July 05, 2022 | Dhuʻl-Hijjah 5, 1443
Al-Zumar (The Throngs) Sura 39: Verse 53
It is divine mercy that will erase every transgression, whatever it happens to be. It is an invitation to all those who have gone far into error and led a life that has taken them far astray, telling them hope still remains available and God's mercy and forgiveness are not far from them. God is most merciful to His servants. He knows their weaknesses and the factors that work on them, whether these are within themselves or in society. He is aware that Satan sets traps for them at every corner, using a great variety of forces, never tiring of his attempt to seduce them. Moreover, God knows that man can easily fall when he lets his bond to the truth weaken, and that his desires and aspirations can easily disturb his equilibrium, pulling him this way or that, leading him into error.
As God knows all this about man, He provides him with ample help, opening the gates of His mercy. He does not take him to task for his sin until He has facilitated for him all the ways and means to rectify his error and mend his ways. Nevertheless, when man goes deep into sin, thinking that he is totally rejected by God and that all is lost, he hears at this point of utter despair a fine address expressing the unlimited mercy available to him
"In The Shade of The Quran" - Sayyid Qutb, Vol. 14, pp. 359, 360
From Issue: 958 [Read original issue]
The Prophet, peace be upon him, never regarded himself as greater than anybody else. Only his radiant face and attractive person distinguished him from his Companions. He lived and dressed like the poorest people and sat and ate with them, just as he did with slaves and servants. Once a woman saw him eating and remarked: "He eats like a slave." The Messenger replied: "Could there be a better slave than me? I am a slave of God." [Haythami]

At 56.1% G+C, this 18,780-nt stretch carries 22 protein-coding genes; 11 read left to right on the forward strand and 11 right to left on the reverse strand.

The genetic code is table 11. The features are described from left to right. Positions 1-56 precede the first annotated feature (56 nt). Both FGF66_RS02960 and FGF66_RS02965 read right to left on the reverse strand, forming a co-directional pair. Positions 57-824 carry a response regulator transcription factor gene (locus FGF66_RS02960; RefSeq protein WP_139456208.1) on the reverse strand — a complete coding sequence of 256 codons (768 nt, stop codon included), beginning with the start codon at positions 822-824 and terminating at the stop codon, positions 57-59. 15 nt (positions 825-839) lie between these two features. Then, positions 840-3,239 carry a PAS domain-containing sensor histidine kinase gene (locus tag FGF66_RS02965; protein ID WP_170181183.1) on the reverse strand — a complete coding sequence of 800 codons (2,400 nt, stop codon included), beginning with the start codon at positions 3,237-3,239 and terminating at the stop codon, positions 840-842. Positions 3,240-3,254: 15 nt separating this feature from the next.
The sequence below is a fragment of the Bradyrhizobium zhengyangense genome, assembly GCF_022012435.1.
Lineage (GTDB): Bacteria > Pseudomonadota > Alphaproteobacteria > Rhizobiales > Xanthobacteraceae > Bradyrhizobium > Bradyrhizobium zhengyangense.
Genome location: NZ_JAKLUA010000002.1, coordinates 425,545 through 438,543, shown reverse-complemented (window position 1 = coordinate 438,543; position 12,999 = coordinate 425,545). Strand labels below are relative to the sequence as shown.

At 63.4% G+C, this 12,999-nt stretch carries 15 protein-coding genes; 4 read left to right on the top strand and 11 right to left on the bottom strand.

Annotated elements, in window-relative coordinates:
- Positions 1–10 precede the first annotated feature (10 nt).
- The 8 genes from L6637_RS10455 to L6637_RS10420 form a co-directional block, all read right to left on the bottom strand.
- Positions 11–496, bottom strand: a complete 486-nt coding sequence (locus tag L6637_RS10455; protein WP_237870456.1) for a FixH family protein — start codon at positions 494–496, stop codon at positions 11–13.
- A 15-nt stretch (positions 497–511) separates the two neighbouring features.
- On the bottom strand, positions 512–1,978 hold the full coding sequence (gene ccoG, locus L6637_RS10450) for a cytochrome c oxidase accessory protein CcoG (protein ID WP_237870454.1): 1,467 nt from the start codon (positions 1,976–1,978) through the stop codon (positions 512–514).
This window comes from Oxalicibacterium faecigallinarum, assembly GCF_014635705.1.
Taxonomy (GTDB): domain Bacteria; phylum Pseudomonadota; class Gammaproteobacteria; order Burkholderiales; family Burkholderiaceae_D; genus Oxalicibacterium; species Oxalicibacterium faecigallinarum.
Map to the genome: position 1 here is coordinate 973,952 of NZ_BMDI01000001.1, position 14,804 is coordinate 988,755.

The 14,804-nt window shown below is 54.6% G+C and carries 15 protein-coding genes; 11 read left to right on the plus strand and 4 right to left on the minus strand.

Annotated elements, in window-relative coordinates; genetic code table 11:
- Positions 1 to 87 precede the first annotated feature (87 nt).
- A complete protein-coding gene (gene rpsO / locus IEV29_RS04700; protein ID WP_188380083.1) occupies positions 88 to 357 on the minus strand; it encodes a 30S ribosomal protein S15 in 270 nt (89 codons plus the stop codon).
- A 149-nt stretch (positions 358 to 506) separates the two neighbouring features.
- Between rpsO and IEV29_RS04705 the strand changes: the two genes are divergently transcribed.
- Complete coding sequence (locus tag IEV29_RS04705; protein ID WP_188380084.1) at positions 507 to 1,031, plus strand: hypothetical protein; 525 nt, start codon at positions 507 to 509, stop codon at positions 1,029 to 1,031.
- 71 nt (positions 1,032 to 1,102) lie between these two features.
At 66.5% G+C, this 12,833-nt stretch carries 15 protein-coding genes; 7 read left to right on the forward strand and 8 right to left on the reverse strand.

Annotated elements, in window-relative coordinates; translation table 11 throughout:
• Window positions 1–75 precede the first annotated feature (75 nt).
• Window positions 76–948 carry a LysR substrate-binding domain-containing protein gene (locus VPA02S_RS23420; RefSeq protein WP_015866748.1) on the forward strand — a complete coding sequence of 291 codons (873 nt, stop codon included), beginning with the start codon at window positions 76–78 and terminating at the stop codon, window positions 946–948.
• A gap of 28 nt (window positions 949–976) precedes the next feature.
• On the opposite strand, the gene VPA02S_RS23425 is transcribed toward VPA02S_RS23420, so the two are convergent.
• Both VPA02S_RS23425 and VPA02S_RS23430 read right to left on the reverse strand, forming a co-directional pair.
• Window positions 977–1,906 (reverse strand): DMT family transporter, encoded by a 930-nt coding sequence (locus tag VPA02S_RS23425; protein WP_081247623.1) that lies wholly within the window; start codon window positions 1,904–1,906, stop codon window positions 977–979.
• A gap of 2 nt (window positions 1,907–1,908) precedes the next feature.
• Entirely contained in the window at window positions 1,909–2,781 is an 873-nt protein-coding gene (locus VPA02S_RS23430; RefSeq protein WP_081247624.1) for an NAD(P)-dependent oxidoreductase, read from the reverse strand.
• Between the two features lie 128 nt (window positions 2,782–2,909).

One time when he was serving his friends, a bedouin came in and shouted: "Who is the master of this people?" The Messenger answered in such a way that he introduced himself while expressing a substantial principle of Islamic leadership and public administration: "The people's master is the one who serves them." Ali says that among people the Messenger was one of them. When he and Abu Bakr reached Quba while emigrating to Madina, some Madinese who did not know what the Prophet looked like tried to kiss Abu Bakr's hands. The only external sign distinguishing one man from the other was that Abu Bakr seemed older than the Messenger. [Ibn Hisham]
"The Messenger of God: Muhammad" - Fethullah Gulen, p. 298
From Issue: 634 [Read original issue]
When you see violence in other parts of the world portrayed on the evening news, do you look at the rage and hatred in people's faces, or do you ask yourself about the distress that has inspired this anger? Make a habit of looking behind the headlines to the ordinary people who are affected by a crisis. Remember that they did not choose to be born into that part of the world. Like you, they simply found themselves in a particular situation and may have been forced to conduct their lives in a context of violence, deprivation, and despair.
We know from our own experience that deeds have long-term consequences. We are all affected, consciously and unconsciously, by the unkindness, neglect, contempt, and violence we have endured in the past. This is also true of whole nations: persecution, chronic warfare, bad governance, exploitation, marginalization, occupation, humiliation, enslavement, exile, impoverishment, and defamation all leave psychic scars that persist long after the event. They affect the way the new generation is brought up and can infiltrate the religious, intellectual, ethical, and social development of a country. People who have been taught to despise themselves cannot easily respect others. Those who have been brutalized by hatred, persecution, or oppression cannot cultivate the trust that makes it possible to reach out to others. We should ask whether our own nation has contributed to the problems of a particular region and realize that, in our global world, if we ignore the pain of a people, it is likely that at some point this negligence will rebound on us.
"Twelve Steps to a Compassionate Life" - Karen Armstrong, pp. 150, 151
From Issue: 769 [Read original issue]